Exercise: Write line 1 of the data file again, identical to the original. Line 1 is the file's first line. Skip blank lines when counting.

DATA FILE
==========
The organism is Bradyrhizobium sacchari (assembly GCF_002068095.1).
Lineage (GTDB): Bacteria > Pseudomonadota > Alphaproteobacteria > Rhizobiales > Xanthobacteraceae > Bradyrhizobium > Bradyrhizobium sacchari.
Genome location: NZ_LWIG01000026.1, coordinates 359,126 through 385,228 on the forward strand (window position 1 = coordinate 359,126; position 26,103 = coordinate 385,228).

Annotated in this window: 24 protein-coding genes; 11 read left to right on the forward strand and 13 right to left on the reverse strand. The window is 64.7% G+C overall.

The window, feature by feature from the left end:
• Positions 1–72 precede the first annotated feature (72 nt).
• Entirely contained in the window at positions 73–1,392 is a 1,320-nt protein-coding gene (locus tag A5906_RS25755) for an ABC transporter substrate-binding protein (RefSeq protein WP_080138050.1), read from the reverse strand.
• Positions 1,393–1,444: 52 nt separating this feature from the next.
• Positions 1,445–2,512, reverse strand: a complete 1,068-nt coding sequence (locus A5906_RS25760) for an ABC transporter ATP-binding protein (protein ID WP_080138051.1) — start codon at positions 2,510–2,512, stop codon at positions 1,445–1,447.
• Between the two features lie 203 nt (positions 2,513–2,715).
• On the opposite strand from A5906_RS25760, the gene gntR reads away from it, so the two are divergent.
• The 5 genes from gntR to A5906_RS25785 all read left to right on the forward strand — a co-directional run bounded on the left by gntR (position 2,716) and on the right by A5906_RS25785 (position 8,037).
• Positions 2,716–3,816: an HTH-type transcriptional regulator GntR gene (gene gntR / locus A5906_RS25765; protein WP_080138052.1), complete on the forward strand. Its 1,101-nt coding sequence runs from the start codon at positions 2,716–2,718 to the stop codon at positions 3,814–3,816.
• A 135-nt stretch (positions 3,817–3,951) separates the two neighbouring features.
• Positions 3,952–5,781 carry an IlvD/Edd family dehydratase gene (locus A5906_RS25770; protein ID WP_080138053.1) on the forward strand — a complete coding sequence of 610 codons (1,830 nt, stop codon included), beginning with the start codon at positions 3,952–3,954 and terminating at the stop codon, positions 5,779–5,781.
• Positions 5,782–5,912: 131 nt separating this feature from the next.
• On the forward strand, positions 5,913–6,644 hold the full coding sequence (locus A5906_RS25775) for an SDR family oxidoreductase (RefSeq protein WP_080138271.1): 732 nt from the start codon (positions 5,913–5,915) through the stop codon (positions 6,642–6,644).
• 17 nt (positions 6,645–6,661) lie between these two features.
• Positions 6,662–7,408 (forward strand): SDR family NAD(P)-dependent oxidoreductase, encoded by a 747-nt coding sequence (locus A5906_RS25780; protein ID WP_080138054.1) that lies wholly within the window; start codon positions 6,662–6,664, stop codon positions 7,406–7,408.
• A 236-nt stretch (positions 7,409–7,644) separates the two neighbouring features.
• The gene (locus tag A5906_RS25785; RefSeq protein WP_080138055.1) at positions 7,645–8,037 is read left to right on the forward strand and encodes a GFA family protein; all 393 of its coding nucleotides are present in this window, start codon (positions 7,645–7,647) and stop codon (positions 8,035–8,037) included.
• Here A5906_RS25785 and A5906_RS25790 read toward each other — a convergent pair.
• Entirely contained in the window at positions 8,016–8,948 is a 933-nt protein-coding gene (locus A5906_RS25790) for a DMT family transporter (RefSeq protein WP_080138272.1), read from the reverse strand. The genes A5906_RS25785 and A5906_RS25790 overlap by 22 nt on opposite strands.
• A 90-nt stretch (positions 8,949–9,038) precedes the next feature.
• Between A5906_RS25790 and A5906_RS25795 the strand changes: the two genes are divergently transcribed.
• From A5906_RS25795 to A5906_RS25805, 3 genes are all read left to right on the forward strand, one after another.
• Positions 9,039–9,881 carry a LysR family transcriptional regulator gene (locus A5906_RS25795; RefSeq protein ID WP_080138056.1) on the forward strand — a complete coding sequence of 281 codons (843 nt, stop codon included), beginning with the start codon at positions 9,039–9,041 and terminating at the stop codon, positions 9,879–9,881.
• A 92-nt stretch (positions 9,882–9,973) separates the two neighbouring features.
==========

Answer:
The organism is Bradyrhizobium sacchari (assembly GCF_002068095.1).